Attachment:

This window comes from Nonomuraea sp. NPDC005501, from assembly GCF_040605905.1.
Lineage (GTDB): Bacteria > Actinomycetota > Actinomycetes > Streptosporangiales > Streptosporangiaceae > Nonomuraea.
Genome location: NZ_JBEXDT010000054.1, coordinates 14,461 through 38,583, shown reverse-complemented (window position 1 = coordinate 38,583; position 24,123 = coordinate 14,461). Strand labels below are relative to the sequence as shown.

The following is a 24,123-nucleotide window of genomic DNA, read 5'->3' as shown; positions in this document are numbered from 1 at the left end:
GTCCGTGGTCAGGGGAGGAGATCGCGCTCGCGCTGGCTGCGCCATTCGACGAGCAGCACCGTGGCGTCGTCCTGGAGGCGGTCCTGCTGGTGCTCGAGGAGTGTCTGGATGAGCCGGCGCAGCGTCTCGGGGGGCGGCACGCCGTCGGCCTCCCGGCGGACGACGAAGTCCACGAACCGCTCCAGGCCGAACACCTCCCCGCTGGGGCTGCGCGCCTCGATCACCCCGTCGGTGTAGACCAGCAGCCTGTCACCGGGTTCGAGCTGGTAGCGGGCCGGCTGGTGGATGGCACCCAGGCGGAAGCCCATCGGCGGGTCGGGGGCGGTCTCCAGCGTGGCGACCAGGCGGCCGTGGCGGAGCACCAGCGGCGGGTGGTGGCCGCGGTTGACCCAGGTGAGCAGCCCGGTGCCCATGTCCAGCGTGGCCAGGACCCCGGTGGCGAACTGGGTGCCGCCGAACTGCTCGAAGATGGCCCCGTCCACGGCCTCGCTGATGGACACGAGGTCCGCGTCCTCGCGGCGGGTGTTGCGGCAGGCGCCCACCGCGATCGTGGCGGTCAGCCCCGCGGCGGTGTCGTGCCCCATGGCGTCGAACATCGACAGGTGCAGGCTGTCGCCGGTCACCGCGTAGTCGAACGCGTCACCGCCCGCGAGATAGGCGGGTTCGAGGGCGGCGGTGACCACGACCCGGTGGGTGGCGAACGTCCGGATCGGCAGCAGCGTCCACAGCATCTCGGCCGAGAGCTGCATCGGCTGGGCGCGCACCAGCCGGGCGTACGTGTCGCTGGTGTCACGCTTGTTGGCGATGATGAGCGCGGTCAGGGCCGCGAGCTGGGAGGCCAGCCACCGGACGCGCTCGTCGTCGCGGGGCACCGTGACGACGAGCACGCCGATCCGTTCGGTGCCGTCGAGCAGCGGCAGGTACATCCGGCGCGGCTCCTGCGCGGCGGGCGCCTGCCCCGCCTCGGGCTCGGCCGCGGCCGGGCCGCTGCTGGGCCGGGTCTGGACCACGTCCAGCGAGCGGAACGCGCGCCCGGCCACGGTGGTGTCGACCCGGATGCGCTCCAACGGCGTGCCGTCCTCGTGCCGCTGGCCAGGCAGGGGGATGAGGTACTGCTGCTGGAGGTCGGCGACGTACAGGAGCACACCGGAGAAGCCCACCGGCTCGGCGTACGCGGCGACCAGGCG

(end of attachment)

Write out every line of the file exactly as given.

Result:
This window comes from Nonomuraea sp. NPDC005501, from assembly GCF_040605905.1.
Lineage (GTDB): Bacteria > Actinomycetota > Actinomycetes > Streptosporangiales > Streptosporangiaceae > Nonomuraea.
Genome location: NZ_JBEXDT010000054.1, coordinates 14,461 through 38,583, shown reverse-complemented (window position 1 = coordinate 38,583; position 24,123 = coordinate 14,461). Strand labels below are relative to the sequence as shown.

The following is a 24,123-nucleotide window of genomic DNA, read 5'->3' as shown; positions in this document are numbered from 1 at the left end:
GTCCGTGGTCAGGGGAGGAGATCGCGCTCGCGCTGGCTGCGCCATTCGACGAGCAGCACCGTGGCGTCGTCCTGGAGGCGGTCCTGCTGGTGCTCGAGGAGTGTCTGGATGAGCCGGCGCAGCGTCTCGGGGGGCGGCACGCCGTCGGCCTCCCGGCGGACGACGAAGTCCACGAACCGCTCCAGGCCGAACACCTCCCCGCTGGGGCTGCGCGCCTCGATCACCCCGTCGGTGTAGACCAGCAGCCTGTCACCGGGTTCGAGCTGGTAGCGGGCCGGCTGGTGGATGGCACCCAGGCGGAAGCCCATCGGCGGGTCGGGGGCGGTCTCCAGCGTGGCGACCAGGCGGCCGTGGCGGAGCACCAGCGGCGGGTGGTGGCCGCGGTTGACCCAGGTGAGCAGCCCGGTGCCCATGTCCAGCGTGGCCAGGACCCCGGTGGCGAACTGGGTGCCGCCGAACTGCTCGAAGATGGCCCCGTCCACGGCCTCGCTGATGGACACGAGGTCCGCGTCCTCGCGGCGGGTGTTGCGGCAGGCGCCCACCGCGATCGTGGCGGTCAGCCCCGCGGCGGTGTCGTGCCCCATGGCGTCGAACATCGACAGGTGCAGGCTGTCGCCGGTCACCGCGTAGTCGAACGCGTCACCGCCCGCGAGATAGGCGGGTTCGAGGGCGGCGGTGACCACGACCCGGTGGGTGGCGAACGTCCGGATCGGCAGCAGCGTCCACAGCATCTCGGCCGAGAGCTGCATCGGCTGGGCGCGCACCAGCCGGGCGTACGTGTCGCTGGTGTCACGCTTGTTGGCGATGATGAGCGCGGTCAGGGCCGCGAGCTGGGAGGCCAGCCACCGGACGCGCTCGTCGTCGCGGGGCACCGTGACGACGAGCACGCCGATCCGTTCGGTGCCGTCGAGCAGCGGCAGGTACATCCGGCGCGGCTCCTGCGCGGCGGGCGCCTGCCCCGCCTCGGGCTCGGCCGCGGCCGGGCCGCTGCTGGGCCGGGTCTGGACCACGTCCAGCGAGCGGAACGCGCGCCCGGCCACGGTGGTGTCGACCCGGATGCGCTCCAACGGCGTGCCGTCCTCGTGCCGCTGGCCAGGCAGGGGGATGAGGTACTGCTGCTGGAGGTCGGCGACGTACAGGAGCACACCGGAGAAGCCCACCGGCTCGGCGTACGCGGCGACCAGGCG